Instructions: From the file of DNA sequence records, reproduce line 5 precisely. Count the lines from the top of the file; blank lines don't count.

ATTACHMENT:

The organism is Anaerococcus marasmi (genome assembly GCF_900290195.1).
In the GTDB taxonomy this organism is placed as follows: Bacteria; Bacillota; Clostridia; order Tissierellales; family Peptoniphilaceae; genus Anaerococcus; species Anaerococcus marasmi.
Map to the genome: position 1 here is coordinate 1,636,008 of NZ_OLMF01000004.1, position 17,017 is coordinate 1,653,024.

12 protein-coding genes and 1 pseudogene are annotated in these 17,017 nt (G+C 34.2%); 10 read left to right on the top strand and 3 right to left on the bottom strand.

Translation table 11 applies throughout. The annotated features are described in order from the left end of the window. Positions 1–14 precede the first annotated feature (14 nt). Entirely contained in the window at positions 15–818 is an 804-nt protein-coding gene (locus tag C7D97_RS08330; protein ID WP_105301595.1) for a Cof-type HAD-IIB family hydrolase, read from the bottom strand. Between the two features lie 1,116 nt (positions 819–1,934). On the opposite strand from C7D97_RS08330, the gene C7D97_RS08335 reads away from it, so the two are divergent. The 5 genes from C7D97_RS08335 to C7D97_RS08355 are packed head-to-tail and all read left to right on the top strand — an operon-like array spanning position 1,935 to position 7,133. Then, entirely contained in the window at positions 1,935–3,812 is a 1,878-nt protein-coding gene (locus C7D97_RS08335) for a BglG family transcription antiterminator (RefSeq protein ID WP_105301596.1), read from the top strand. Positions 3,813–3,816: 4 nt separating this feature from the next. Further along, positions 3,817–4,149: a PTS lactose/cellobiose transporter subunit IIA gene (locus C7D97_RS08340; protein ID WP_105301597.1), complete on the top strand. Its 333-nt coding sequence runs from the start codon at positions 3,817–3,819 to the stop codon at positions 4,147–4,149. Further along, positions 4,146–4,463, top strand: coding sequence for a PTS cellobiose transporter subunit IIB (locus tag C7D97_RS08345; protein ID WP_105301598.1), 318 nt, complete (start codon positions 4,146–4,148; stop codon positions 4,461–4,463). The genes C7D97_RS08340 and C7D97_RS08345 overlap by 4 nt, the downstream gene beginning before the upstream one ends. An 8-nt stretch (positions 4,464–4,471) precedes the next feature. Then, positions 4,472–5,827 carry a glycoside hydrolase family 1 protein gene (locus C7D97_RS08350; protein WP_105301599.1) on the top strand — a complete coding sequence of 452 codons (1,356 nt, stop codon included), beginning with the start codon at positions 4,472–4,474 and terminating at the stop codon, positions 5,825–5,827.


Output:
Translation table 11 applies throughout. The annotated features are described in order from the left end of the window. Positions 1–14 precede the first annotated feature (14 nt). Entirely contained in the window at positions 15–818 is an 804-nt protein-coding gene (locus tag C7D97_RS08330; protein ID WP_105301595.1) for a Cof-type HAD-IIB family hydrolase, read from the bottom strand. Between the two features lie 1,116 nt (positions 819–1,934). On the opposite strand from C7D97_RS08330, the gene C7D97_RS08335 reads away from it, so the two are divergent. The 5 genes from C7D97_RS08335 to C7D97_RS08355 are packed head-to-tail and all read left to right on the top strand — an operon-like array spanning position 1,935 to position 7,133. Then, entirely contained in the window at positions 1,935–3,812 is a 1,878-nt protein-coding gene (locus C7D97_RS08335) for a BglG family transcription antiterminator (RefSeq protein ID WP_105301596.1), read from the top strand. Positions 3,813–3,816: 4 nt separating this feature from the next. Further along, positions 3,817–4,149: a PTS lactose/cellobiose transporter subunit IIA gene (locus C7D97_RS08340; protein ID WP_105301597.1), complete on the top strand. Its 333-nt coding sequence runs from the start codon at positions 3,817–3,819 to the stop codon at positions 4,147–4,149. Further along, positions 4,146–4,463, top strand: coding sequence for a PTS cellobiose transporter subunit IIB (locus tag C7D97_RS08345; protein ID WP_105301598.1), 318 nt, complete (start codon positions 4,146–4,148; stop codon positions 4,461–4,463). The genes C7D97_RS08340 and C7D97_RS08345 overlap by 4 nt, the downstream gene beginning before the upstream one ends. An 8-nt stretch (positions 4,464–4,471) precedes the next feature. Then, positions 4,472–5,827 carry a glycoside hydrolase family 1 protein gene (locus C7D97_RS08350; protein WP_105301599.1) on the top strand — a complete coding sequence of 452 codons (1,356 nt, stop codon included), beginning with the start codon at positions 4,472–4,474 and terminating at the stop codon, positions 5,825–5,827.